• Follow respiratory etiquettes like using paper tissue while sneezing and coughing. Advise your family members also to do the same. Discard tissue in a closed bin and wash hands immediately
  • Clean and disinfect all frequently touched surfaces at home. Launder clothes and toys regularly in warm water; dry them out completely
  • Pregnant mother and newborn after delivery, both must continue to receive recommended vaccines by a health care professional
  • Do not delay emergency care due to the fear of COVID-19. Continue the doctor consultation during pregnancy and post-delivery. Try to use telemedicine services if feasible, which are appointments over audio or video calls
  • Delivering under the supervision of a doctor is always safe. Hence, avoid delivering at home due to COVID-19 fear
  • Some might think that an infected mother must avoid normal delivery. But the WHO advises that cesarean section should only be performed for medical reasons but not for COVID-19 disease
  • Some women may experience depression during and post-delivery and the current COVID-19 situation can add up to the anxiety. It is advisable to consult a doctor and it can be treated.

What are the precautions to be taken post-delivery?

Mothers who do not have COVID-19 are also advised to follow a few precautions for general safety after delivery to lessen the risk of any infections.

  • Follow hand hygiene and social distancing of at least 6 feet
  • Minimize the exposure time of mother and baby to other people and avoid meeting unwell people
  • Family members and visitors must wash hands and wear masks before interacting with the newborn
  • Postnatal doctor checkups for mother and baby are advisable to be continued along with precautions to lessen the risk of contraction of Coronavirus.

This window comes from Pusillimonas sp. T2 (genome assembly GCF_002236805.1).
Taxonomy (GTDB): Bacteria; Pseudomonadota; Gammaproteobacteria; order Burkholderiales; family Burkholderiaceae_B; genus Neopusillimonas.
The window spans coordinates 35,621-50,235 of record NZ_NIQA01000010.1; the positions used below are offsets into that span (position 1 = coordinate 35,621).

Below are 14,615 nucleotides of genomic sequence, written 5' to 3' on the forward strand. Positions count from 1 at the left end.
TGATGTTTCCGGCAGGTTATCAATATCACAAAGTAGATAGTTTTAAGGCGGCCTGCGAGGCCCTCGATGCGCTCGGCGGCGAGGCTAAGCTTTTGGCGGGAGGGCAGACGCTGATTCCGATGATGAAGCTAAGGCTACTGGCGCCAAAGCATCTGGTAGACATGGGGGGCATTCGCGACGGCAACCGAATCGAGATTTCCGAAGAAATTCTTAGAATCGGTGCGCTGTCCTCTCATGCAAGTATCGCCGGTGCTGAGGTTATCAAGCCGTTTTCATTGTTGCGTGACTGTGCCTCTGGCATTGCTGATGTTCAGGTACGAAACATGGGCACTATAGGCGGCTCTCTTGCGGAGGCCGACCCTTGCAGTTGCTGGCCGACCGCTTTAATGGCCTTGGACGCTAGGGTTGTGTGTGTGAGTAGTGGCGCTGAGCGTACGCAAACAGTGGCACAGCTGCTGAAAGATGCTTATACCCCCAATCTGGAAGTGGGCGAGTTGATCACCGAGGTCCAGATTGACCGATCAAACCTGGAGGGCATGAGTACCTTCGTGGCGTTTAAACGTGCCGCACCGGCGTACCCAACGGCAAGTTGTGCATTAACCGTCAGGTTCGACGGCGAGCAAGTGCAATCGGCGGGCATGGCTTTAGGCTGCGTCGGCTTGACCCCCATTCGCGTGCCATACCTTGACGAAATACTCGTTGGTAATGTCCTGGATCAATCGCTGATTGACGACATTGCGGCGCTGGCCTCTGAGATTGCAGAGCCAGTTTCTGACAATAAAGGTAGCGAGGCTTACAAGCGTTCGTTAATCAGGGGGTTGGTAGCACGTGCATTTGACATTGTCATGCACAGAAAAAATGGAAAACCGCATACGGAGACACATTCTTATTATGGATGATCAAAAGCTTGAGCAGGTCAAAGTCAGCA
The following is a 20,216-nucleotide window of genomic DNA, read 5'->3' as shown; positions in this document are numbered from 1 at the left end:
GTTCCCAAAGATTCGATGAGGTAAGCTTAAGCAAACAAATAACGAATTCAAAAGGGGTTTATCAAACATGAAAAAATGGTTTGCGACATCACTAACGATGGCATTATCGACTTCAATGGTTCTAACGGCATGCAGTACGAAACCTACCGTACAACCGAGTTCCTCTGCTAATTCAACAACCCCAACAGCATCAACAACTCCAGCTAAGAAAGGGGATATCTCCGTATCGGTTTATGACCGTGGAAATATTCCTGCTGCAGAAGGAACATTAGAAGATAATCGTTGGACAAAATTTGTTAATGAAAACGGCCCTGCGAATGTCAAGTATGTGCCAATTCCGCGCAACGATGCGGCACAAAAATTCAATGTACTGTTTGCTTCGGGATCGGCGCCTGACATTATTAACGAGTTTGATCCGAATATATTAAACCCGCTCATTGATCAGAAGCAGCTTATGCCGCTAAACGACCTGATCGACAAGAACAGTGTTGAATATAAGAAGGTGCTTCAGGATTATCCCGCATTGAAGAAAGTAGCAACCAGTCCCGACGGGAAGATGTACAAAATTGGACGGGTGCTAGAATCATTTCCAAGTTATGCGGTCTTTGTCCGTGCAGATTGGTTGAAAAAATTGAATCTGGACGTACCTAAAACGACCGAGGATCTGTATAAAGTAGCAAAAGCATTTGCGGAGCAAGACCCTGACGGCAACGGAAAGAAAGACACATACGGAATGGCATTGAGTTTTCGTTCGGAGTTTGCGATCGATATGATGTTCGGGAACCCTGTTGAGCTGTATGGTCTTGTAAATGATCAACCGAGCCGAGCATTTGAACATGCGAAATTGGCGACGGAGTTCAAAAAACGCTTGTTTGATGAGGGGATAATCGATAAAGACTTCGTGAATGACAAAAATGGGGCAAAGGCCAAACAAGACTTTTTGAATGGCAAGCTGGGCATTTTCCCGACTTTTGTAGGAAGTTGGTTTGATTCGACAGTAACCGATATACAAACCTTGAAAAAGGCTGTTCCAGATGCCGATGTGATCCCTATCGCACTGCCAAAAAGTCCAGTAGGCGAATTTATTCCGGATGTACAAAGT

Care for babies born to mothers with suspected or confirmed COVID-19

Based on the current data, temporary separation of the newborn from the mother may be considered to reduce the risk of spreading Coronavirus to the newborn. The risk and benefits of temporary separation are generally discussed with the mother by the doctor.

If a mother chooses temporary separation:

  • She must express breast milk and a healthy caregiver may feed the newborn baby
  • She must do frequent pumping (every 2 to 3 hours, at least 8 to 10 times in 24 hours) to signal further milk production and prevent blocked milk ducts and breast infections
  • Use a dedicated breast pump
  • Wear a mask and wash hands before touching the pump or any bottle parts and before expressing milk
  • Proper pump cleaning must be done by the caregiver, if available.

If a mother rejects temporary separation and chooses to breastfeed, she should:

  • Follow frequent hand washing. Wear a face-covering cloth mask while breastfeeding and when within 6 feet of the newborn
  • Use physical barriers such as placing the newborn in a crib
  • Minimize her interaction with the newborn until she recovers. If a caregiver is available, they should take care of the newborn at all times.

The CDC also suggests that newborns and infants should not use plastic face shields or face covering cloth masks due to the risk of suffocation. 

Conclusion

The COVID-19 risk among pregnant women is similar to that of any other person in the community. Moreover, most infected women had mild disease or no symptoms. However, in general, pregnant women are vulnerable to all respiratory infections. Hence, it is advisable to follow the necessary social distancing and other precautions.

The likelihood of an infected mother transmitting the virus to the child during pregnancy is low but it might happen after the delivery due to close contact. However, considering the advantages of breast milk and no evidence of Coronavirus in breast milk in studies, a mother can continue feeding her baby, with precautions.